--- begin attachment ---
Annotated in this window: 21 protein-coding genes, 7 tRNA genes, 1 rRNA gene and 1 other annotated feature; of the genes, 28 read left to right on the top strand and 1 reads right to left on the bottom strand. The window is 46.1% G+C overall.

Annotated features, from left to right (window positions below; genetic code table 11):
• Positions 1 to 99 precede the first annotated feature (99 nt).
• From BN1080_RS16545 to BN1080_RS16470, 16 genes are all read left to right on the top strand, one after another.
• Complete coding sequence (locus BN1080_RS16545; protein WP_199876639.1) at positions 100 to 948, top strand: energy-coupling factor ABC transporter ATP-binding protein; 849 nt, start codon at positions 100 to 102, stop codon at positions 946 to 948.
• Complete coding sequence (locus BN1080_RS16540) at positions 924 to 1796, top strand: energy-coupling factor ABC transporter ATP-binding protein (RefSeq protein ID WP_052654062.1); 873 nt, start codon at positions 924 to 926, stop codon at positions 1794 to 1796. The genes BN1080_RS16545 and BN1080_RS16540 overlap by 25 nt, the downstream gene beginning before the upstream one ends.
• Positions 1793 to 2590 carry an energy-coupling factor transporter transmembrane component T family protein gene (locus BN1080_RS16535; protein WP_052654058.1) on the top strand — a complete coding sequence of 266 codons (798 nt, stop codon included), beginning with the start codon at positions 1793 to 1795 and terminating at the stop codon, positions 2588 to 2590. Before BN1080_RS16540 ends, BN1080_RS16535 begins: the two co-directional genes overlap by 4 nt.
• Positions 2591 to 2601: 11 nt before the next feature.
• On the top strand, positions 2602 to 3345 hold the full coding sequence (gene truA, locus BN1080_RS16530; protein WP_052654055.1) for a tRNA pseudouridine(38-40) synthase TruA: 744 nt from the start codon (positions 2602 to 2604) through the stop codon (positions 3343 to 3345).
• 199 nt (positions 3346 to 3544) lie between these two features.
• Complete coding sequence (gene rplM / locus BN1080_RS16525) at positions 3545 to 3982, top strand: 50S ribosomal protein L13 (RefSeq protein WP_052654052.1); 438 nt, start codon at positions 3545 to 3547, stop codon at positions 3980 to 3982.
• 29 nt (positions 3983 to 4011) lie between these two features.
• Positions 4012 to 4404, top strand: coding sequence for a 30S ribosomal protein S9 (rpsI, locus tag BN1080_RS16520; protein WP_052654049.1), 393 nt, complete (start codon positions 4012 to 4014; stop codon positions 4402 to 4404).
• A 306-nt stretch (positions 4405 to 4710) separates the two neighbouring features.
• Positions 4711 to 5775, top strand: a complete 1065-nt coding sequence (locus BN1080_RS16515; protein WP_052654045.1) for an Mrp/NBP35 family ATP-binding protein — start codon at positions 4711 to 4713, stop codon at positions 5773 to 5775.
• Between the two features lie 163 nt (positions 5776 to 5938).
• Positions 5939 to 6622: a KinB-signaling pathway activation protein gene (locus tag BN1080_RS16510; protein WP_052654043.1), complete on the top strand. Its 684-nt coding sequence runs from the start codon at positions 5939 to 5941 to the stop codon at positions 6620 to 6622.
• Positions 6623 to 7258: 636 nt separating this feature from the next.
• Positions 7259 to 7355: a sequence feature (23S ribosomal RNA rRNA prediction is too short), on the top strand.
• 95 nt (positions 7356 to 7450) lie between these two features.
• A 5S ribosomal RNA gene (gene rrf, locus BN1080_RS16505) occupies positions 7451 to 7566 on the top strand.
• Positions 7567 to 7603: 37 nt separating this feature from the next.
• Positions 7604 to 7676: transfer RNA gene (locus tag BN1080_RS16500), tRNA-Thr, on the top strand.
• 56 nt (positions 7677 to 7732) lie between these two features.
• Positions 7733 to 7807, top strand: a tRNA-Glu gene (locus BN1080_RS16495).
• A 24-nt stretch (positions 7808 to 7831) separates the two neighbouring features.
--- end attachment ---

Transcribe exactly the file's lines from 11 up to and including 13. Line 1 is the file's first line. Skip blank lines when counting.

• Complete coding sequence (gene rplM / locus BN1080_RS16525) at positions 3545 to 3982, top strand: 50S ribosomal protein L13 (RefSeq protein WP_052654052.1); 438 nt, start codon at positions 3545 to 3547, stop codon at positions 3980 to 3982.
• 29 nt (positions 3983 to 4011) lie between these two features.
• Positions 4012 to 4404, top strand: coding sequence for a 30S ribosomal protein S9 (rpsI, locus tag BN1080_RS16520; protein WP_052654049.1), 393 nt, complete (start codon positions 4012 to 4014; stop codon positions 4402 to 4404).